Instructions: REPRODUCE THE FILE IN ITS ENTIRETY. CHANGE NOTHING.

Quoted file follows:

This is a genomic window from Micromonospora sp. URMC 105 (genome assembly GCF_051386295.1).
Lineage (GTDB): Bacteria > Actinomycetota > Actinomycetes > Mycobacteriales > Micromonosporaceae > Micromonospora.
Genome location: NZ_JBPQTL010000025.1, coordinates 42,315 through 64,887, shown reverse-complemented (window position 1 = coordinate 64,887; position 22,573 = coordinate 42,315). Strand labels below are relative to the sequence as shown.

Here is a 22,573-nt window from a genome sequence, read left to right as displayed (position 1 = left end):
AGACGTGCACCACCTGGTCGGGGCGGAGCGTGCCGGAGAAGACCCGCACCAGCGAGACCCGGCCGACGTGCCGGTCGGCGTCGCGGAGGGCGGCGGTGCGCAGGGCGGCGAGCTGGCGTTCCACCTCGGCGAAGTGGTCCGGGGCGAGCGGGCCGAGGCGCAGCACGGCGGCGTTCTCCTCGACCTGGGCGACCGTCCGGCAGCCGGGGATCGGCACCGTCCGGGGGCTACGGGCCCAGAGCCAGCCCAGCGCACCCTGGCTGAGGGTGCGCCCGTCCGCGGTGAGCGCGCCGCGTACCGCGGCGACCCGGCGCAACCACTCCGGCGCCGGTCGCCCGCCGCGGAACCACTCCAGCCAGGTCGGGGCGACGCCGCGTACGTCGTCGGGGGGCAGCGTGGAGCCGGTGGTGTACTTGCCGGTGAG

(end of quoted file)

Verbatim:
This is a genomic window from Micromonospora sp. URMC 105 (genome assembly GCF_051386295.1).
Lineage (GTDB): Bacteria > Actinomycetota > Actinomycetes > Mycobacteriales > Micromonosporaceae > Micromonospora.
Genome location: NZ_JBPQTL010000025.1, coordinates 42,315 through 64,887, shown reverse-complemented (window position 1 = coordinate 64,887; position 22,573 = coordinate 42,315). Strand labels below are relative to the sequence as shown.

Here is a 22,573-nt window from a genome sequence, read left to right as displayed (position 1 = left end):
AGACGTGCACCACCTGGTCGGGGCGGAGCGTGCCGGAGAAGACCCGCACCAGCGAGACCCGGCCGACGTGCCGGTCGGCGTCGCGGAGGGCGGCGGTGCGCAGGGCGGCGAGCTGGCGTTCCACCTCGGCGAAGTGGTCCGGGGCGAGCGGGCCGAGGCGCAGCACGGCGGCGTTCTCCTCGACCTGGGCGACCGTCCGGCAGCCGGGGATCGGCACCGTCCGGGGGCTACGGGCCCAGAGCCAGCCCAGCGCACCCTGGCTGAGGGTGCGCCCGTCCGCGGTGAGCGCGCCGCGTACCGCGGCGACCCGGCGCAACCACTCCGGCGCCGGTCGCCCGCCGCGGAACCACTCCAGCCAGGTCGGGGCGACGCCGCGTACGTCGTCGGGGGGCAGCGTGGAGCCGGTGGTGTACTTGCCGGTGAG